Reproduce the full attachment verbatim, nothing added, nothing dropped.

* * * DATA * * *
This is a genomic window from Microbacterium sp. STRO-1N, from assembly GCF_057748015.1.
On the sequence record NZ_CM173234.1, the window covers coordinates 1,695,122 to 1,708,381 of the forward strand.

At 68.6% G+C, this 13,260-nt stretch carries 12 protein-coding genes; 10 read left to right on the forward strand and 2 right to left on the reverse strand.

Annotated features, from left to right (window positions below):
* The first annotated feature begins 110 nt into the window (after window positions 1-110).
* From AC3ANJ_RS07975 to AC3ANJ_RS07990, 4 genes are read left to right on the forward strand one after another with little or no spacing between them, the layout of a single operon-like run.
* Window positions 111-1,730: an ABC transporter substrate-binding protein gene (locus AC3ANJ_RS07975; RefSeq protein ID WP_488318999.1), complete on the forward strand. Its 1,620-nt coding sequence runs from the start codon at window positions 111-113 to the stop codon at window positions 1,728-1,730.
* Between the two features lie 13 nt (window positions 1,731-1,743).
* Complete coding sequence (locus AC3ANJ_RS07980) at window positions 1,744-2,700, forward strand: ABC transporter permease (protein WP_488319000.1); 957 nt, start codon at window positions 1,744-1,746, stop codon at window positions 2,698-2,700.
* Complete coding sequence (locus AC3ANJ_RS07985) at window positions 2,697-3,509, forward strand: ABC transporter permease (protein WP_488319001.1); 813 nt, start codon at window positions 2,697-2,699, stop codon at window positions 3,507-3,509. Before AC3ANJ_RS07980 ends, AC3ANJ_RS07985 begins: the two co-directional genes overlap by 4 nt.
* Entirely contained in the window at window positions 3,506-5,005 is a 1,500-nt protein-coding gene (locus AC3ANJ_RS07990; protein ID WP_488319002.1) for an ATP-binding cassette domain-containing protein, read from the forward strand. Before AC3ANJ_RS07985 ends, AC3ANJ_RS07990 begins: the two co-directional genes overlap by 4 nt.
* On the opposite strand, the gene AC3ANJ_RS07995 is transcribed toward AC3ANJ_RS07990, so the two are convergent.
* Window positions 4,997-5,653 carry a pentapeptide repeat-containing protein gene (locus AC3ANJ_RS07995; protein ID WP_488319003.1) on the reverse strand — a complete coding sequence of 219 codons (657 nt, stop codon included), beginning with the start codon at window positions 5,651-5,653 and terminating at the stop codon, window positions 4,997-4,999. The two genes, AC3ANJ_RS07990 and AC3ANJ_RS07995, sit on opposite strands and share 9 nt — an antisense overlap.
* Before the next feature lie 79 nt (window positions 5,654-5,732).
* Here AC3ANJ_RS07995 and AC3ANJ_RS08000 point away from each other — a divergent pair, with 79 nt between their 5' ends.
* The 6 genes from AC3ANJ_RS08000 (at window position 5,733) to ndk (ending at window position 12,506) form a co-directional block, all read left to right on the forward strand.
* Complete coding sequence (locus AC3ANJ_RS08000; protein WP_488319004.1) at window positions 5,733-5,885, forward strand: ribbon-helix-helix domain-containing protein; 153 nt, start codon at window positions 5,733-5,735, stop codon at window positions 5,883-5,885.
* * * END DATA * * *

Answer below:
This is a genomic window from Microbacterium sp. STRO-1N, from assembly GCF_057748015.1.
On the sequence record NZ_CM173234.1, the window covers coordinates 1,695,122 to 1,708,381 of the forward strand.

At 68.6% G+C, this 13,260-nt stretch carries 12 protein-coding genes; 10 read left to right on the forward strand and 2 right to left on the reverse strand.

Annotated features, from left to right (window positions below):
* The first annotated feature begins 110 nt into the window (after window positions 1-110).
* From AC3ANJ_RS07975 to AC3ANJ_RS07990, 4 genes are read left to right on the forward strand one after another with little or no spacing between them, the layout of a single operon-like run.
* Window positions 111-1,730: an ABC transporter substrate-binding protein gene (locus AC3ANJ_RS07975; RefSeq protein ID WP_488318999.1), complete on the forward strand. Its 1,620-nt coding sequence runs from the start codon at window positions 111-113 to the stop codon at window positions 1,728-1,730.
* Between the two features lie 13 nt (window positions 1,731-1,743).
* Complete coding sequence (locus AC3ANJ_RS07980) at window positions 1,744-2,700, forward strand: ABC transporter permease (protein WP_488319000.1); 957 nt, start codon at window positions 1,744-1,746, stop codon at window positions 2,698-2,700.
* Complete coding sequence (locus AC3ANJ_RS07985) at window positions 2,697-3,509, forward strand: ABC transporter permease (protein WP_488319001.1); 813 nt, start codon at window positions 2,697-2,699, stop codon at window positions 3,507-3,509. Before AC3ANJ_RS07980 ends, AC3ANJ_RS07985 begins: the two co-directional genes overlap by 4 nt.
* Entirely contained in the window at window positions 3,506-5,005 is a 1,500-nt protein-coding gene (locus AC3ANJ_RS07990; protein ID WP_488319002.1) for an ATP-binding cassette domain-containing protein, read from the forward strand. Before AC3ANJ_RS07985 ends, AC3ANJ_RS07990 begins: the two co-directional genes overlap by 4 nt.
* On the opposite strand, the gene AC3ANJ_RS07995 is transcribed toward AC3ANJ_RS07990, so the two are convergent.
* Window positions 4,997-5,653 carry a pentapeptide repeat-containing protein gene (locus AC3ANJ_RS07995; protein ID WP_488319003.1) on the reverse strand — a complete coding sequence of 219 codons (657 nt, stop codon included), beginning with the start codon at window positions 5,651-5,653 and terminating at the stop codon, window positions 4,997-4,999. The two genes, AC3ANJ_RS07990 and AC3ANJ_RS07995, sit on opposite strands and share 9 nt — an antisense overlap.
* Before the next feature lie 79 nt (window positions 5,654-5,732).
* Here AC3ANJ_RS07995 and AC3ANJ_RS08000 point away from each other — a divergent pair, with 79 nt between their 5' ends.
* The 6 genes from AC3ANJ_RS08000 (at window position 5,733) to ndk (ending at window position 12,506) form a co-directional block, all read left to right on the forward strand.
* Complete coding sequence (locus AC3ANJ_RS08000; protein WP_488319004.1) at window positions 5,733-5,885, forward strand: ribbon-helix-helix domain-containing protein; 153 nt, start codon at window positions 5,733-5,735, stop codon at window positions 5,883-5,885.